Here’s What Could Happen if You Don’t Wear a Motorcycle Helmet


There’s a reason why motorcycles have a reputation of being dangerous. Crashes are, unfortunately, rather common — even for the most experienced rider. Even if you aren’t the daredevil type and you would never dream of taking your bike on a “demon ride,” you’re likely to experience a minor mishap or two during your lifetime. The health information exchange provides a wealth of facts and statistics about motorcycle-related injuries and fatalities, so you can stay well informed.

On the bright side, as long as you know the risks and consent to the possibility of a crash, you’re likely to stay safe. Exercise caution, and learn how to use your bike appropriately. Despite the stigma surrounding them, motorcycles come equipped with all the tools necessary to prevent serious injury in the case of an accident, from grippy tires to extremely powerful brakes that ensure you can stop on a dime.

Most bikers who are rational and clear-headed while riding find that they can avoid most serious accidents simply by staying alert. And when they do get in a scrape, it’s likely to give them a bad case of gravel rash or a few bruises, but not a life-altering injury.

Common reasons for accidents

The most common motorcycle accident is caused when a car ahead of you turns left. Since drivers aren’t always prepared to notice motorcyclists on the road, they might be caught off guard and fail to notice you. According to RideApart, psychology accounts for the reason why drivers perceive an absence of other cars, rather than the presence of a different type of moving vehicle. Your motorcycle doesn’t always register. This means it’s up to you to be aware of the presence of the car, even if they don’t seem to be acknowledging your bike.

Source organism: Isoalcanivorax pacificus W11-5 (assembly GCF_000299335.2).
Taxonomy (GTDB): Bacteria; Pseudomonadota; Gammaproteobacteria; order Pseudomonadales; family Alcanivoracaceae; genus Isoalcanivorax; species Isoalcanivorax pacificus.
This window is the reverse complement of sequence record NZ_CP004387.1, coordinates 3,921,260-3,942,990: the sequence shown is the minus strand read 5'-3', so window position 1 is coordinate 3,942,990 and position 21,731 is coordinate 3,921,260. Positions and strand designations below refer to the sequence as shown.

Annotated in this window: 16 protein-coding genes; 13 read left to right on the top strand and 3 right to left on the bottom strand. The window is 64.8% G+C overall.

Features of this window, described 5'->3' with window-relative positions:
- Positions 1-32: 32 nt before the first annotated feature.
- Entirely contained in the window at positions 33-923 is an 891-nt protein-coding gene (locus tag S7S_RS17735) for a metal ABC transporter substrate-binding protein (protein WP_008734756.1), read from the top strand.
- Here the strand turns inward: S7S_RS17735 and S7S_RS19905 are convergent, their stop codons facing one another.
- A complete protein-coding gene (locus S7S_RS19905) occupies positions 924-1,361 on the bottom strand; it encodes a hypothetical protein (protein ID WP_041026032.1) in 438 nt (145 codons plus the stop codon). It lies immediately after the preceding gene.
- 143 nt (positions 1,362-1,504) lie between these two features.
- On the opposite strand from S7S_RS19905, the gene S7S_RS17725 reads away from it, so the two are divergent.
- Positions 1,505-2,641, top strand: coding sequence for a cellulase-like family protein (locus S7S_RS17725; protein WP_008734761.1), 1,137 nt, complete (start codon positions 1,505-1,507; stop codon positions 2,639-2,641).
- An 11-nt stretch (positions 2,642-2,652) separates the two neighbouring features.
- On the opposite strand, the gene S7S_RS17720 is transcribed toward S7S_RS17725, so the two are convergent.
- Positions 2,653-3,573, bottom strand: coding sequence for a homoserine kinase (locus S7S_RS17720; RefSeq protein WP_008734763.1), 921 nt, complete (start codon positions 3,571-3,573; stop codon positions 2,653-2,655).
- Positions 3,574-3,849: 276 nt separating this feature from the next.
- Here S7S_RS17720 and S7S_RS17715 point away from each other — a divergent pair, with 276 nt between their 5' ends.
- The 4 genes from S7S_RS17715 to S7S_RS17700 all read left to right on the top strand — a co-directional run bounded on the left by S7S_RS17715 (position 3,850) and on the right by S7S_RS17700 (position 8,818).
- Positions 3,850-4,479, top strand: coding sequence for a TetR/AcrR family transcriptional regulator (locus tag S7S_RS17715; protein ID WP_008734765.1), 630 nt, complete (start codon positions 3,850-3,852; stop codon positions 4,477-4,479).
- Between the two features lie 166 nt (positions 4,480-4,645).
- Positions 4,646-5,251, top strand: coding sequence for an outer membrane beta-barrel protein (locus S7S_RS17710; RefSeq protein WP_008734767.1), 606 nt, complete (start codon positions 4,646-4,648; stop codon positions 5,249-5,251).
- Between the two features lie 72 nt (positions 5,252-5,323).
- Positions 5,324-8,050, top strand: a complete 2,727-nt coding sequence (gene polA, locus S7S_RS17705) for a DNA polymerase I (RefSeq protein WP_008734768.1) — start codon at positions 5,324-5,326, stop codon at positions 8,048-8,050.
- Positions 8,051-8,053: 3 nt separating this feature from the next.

Another extremely common reason why motorcyclists end up in the hospital is turning too fast on a sharp corner. Just like when learning to drive a car, wide turns are the most challenging. Be sure you’re aware of how much space you have and how far you’re veering into the opposite lane.

Helmeting

Knowing that two of the most common reasons for accidents are very trivial, what can you do to prevent disaster? Simply put: Wear your helmet. While motorcycle nerds tend to be naturally adventurous and prone to thrill-seeking, there is no reason, especially in today’s culture, to view helmeting as an embarrassing or shameful topic.

Fox Racing helmets and other helmets manufactured and distributed by popular brands, are more than simple accessories for motorcyclists. They are crucial. Otherwise, you may end up in one of the following situations.

Head and neck injuries

The largest percentage of non-fatal motorcycle injuries occur to the legs and feet. The statistics suggest that around 30 percent of injuries are to the extremities. On the other hand, 22 percent of injuries presented in hospitals nationwide are to the head and neck. Although the percentage is lower, the injuries are typically much more severe, with some requiring emergency surgery and others causing death.

Riders who refuse to wear helmets are in much greater danger of sustaining a traumatic brain injury, breaking their neck, or suffering a spinal cord injury. Unsurprisingly, unhelmeted riders make up the vast majority of motorcycle-related fatalities, but the research has revealed more information than the common biker knows, in the form of detailed, peer-reviewed studies about helmeted versus unhelmeted injuries.

A Distribution of Injury Severity Score (ISS) graph designed by the Association for the Advancement of Automotive Medicine (AAAM) revealed, in shocking detail, how much more likely unhelmeted riders are to present with life-threatening injuries to the head and neck.

Wearing a helmet is a simple and effective way to protect yourself — and ultimately your life— while on the road.

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